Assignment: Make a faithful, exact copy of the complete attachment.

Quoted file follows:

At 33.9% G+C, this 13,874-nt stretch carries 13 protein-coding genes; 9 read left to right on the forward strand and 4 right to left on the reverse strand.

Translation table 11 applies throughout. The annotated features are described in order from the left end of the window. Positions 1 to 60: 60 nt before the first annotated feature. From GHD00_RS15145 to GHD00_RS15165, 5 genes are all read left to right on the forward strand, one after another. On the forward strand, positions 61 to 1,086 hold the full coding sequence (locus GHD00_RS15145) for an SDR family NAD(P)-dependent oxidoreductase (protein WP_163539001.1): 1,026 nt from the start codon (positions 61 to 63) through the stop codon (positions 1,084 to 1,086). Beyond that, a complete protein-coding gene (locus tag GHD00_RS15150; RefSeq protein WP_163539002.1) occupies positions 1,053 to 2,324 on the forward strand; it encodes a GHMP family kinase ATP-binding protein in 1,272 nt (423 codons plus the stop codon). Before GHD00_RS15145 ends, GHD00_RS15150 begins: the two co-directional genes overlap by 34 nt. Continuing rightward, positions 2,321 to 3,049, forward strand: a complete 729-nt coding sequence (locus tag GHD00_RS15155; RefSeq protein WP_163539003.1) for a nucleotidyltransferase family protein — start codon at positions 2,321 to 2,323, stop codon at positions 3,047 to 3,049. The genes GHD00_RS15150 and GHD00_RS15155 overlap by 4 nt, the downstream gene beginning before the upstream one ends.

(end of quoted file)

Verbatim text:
At 33.9% G+C, this 13,874-nt stretch carries 13 protein-coding genes; 9 read left to right on the forward strand and 4 right to left on the reverse strand.

Translation table 11 applies throughout. The annotated features are described in order from the left end of the window. Positions 1 to 60: 60 nt before the first annotated feature. From GHD00_RS15145 to GHD00_RS15165, 5 genes are all read left to right on the forward strand, one after another. On the forward strand, positions 61 to 1,086 hold the full coding sequence (locus GHD00_RS15145) for an SDR family NAD(P)-dependent oxidoreductase (protein WP_163539001.1): 1,026 nt from the start codon (positions 61 to 63) through the stop codon (positions 1,084 to 1,086). Beyond that, a complete protein-coding gene (locus tag GHD00_RS15150; RefSeq protein WP_163539002.1) occupies positions 1,053 to 2,324 on the forward strand; it encodes a GHMP family kinase ATP-binding protein in 1,272 nt (423 codons plus the stop codon). Before GHD00_RS15145 ends, GHD00_RS15150 begins: the two co-directional genes overlap by 34 nt. Continuing rightward, positions 2,321 to 3,049, forward strand: a complete 729-nt coding sequence (locus tag GHD00_RS15155; RefSeq protein WP_163539003.1) for a nucleotidyltransferase family protein — start codon at positions 2,321 to 2,323, stop codon at positions 3,047 to 3,049. The genes GHD00_RS15150 and GHD00_RS15155 overlap by 4 nt, the downstream gene beginning before the upstream one ends.